A season of woe for Hearts ended as it began – with a spirited defeated at the hands of Celtic.
The rousing performance they produced in a 2-1 loss at the hands of Brendan Rodgers’ side at a sun-kissed Tynecastle nine months earlier had hinted at a fruitful campaign ahead for a team who had finished third the previous season.
When they rocked up at Celtic Park for their season-ending match, however, their main motivation was to try and mend some damaged pride after a dismal run of results and meek performances since Ian Cathro replaced Robbie Neilson at the start of December and a subsequent bout of ill-fated January transfer business.
Hearts did as well as could reasonably be expected in the circumstances yesterday, standing up to a daunting challenge on a day when most expected them to be lambs to the slaughter. Ultimately their resilience and organisation was breached by second-half goals from Leigh Griffiths and Stuart Armstrong. The damage to their season wasn’t done in losing all four games this season against rampant Celtic, however; it was done by their chronic inability to deal effectively with most of their other opponents in the second half of the season.
Since Cathro took charge, there have been just six wins and 14 defeats in 26 matches in all competitions. The season unravelled particularly spectacularly after the Scottish Cup exit at the hands of Hibs at Easter Road in February, a match which sparked a season-ending run of ten defeats in 14 games.
A fifth-place finish masks the reality that Hearts have been one of the worst-performing sides in the country since the turn of the year. They finish the campaign 12 points behind a St Johnstone side they were nine points above last term and a whopping 30 points below an Aberdeen side they got within six points of a year ago. The regression at Tynecastle is clear and unarguable. A big summer looms as the club bid to get back on an even keel following a couple of years of impressive post-administration progress.
Underlining the level of – largely detrimental – change at Hearts over the course of the season, only two players – Don Cowie and Arnaud Djoum – featured in yesterday’s starting XI who had also started against Celtic on the opening day of the league campaign. There was a surprise debut for teenager Jamie Brandon at right wing-back, while Bjorn Johnsen retained his place despite his bust-up with Ian Cathro at half-time in the 1-0 defeat by St Johnstone on Wednesday. Viktor Noring kept the gloves for the third game running as first-choice goalkeeper was again left on the bench alongside talisman Jamie Walker. Lennard Sowah, Andraz Struna, Angus Beith and Sam Nicholson were all missing from the squad as 16-year-old Euan Henderson was named among the substitutes.
Celtic manager Brendan Rodgers, eager to complete a historic unbeaten league campaign, took no chances with his team selection and sent out his strongest available team. Adding to the formidable nature of the match was the party atmosphere inside Celtic Park in the lead-up to kick-off as 58,000 home supporters prepared to celebrate their sixth league title in a row as well as the 50th anniversary of their club’s famous European Cup triump.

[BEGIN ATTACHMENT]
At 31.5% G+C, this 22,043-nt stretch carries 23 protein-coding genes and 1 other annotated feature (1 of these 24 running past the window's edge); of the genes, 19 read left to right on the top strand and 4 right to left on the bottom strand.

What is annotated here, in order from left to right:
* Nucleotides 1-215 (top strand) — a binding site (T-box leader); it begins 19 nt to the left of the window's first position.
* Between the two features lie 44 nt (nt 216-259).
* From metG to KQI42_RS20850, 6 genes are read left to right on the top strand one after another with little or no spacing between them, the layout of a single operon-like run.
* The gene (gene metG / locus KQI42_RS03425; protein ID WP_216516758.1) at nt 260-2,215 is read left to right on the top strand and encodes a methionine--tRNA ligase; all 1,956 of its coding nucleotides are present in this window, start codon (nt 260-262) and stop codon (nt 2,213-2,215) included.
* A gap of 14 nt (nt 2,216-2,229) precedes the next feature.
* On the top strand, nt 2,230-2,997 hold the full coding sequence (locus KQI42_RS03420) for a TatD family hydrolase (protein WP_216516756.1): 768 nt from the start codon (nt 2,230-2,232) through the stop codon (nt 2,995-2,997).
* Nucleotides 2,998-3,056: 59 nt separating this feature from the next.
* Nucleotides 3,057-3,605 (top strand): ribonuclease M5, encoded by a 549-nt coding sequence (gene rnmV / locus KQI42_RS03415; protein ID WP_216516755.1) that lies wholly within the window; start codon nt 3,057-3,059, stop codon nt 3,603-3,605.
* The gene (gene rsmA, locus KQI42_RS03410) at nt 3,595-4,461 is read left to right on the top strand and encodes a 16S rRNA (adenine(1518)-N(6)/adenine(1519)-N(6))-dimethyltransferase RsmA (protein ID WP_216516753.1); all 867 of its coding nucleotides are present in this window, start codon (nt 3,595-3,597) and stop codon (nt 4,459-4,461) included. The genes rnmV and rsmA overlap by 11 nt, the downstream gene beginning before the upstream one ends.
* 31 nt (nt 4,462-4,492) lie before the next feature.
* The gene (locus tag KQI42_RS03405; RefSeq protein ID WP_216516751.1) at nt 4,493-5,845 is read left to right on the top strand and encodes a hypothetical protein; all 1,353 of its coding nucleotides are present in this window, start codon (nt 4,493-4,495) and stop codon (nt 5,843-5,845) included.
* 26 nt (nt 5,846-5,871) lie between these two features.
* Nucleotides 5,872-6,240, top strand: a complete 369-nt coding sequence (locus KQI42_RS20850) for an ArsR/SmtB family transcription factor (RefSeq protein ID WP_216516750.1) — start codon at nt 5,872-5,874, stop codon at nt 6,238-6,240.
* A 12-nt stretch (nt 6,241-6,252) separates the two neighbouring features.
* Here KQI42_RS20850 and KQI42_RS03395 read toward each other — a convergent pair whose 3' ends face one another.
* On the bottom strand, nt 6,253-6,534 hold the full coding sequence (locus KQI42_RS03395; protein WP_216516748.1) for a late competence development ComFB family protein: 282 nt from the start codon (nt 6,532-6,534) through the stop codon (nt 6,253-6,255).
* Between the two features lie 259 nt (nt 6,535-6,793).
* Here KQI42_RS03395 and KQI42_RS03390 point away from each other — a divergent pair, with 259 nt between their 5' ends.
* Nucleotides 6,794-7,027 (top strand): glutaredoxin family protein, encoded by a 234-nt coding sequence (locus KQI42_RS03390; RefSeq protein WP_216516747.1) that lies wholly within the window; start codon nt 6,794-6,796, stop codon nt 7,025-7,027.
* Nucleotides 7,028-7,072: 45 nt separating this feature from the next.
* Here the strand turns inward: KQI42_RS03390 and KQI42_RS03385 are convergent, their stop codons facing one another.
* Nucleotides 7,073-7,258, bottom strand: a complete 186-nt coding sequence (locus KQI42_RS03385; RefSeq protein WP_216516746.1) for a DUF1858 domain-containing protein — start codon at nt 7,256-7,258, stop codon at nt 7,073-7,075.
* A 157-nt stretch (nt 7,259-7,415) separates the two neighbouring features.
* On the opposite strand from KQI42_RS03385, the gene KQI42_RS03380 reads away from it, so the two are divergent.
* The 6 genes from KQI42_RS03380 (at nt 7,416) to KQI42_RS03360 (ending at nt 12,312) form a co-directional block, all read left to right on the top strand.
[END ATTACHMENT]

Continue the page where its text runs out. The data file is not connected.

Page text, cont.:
The Hearts players emerged to a spectacular scene before the match as the Celtic fans held up plastic banners in an impressive show of appreciation to the Lisbon Lions. As he joined his colleagues at the mouth of the tunnel to form a guard of honour for the champions, young Brandon would have noted that he was operating in a vastly different environment to that which he is accustomed in the SPFL development league.
Despite the pre-match fears of their supporters, Hearts, operating with a 4-3-2-1 formation, were organised and competitive for most of the game and ensured Celtic were largely restricted to shots from distance during a low-key first half. In the opening 20 minutes, Griffiths curled a free kick just wide and Kieran Tierney rasped a 30-yard striker over the bar.
Esmael Goncalves had Hearts’ first effort midway through the half when he fired a free kick high over and Armstrong then blazed over from distance at the other end before Callum McGregor tested Noring with a low 20-yarder. Hearts threatened just before the half hour when Alex Tziolis fired a powerful free-kick from the angle of the box inches over Craig Gordon’s crossbar. Celtic enjoyed a short flurry of pressure in the lead-up to half-time but, aside from the assured Noring having to be alert to block a close-range volley from Dedryck Boyata, the champions were unable to get a proper sight of Hearts’ goal.
The breakthrough came in the 50th minute when Griffiths headed in Patrick Roberts’ cross, but Hearts refused stuck manfully to their task. Noring blocked from Scott Brown and then at the other end Johnsen tested Gordon with a low shot from the edge of the box. Celtic put the game beyond doubt in the 75th minute when Armstrong lashed high into the net from eight yards out after Brandon failed to properly clear a Griffiths delivery from the right. It was harsh on the 19-year-old who had otherwise produced an accomplished performance in demanding circumstances.
Hearts enjoyed a late flurry in which substitute Malaury Martin twice went close and Johnsen glanced a header against the inside of the post. Although they finished the campaign with a fourth consecutive defeat, Hearts managed to escape Glasgow’s east end with damage kept to a minimum. The players headed over to applaud the small travelling support at the end – some of them for the final time. A summer rebuild beckons at Tynecastle. In light of this largely dispiriting campaign, those in power must ensure it is spot on.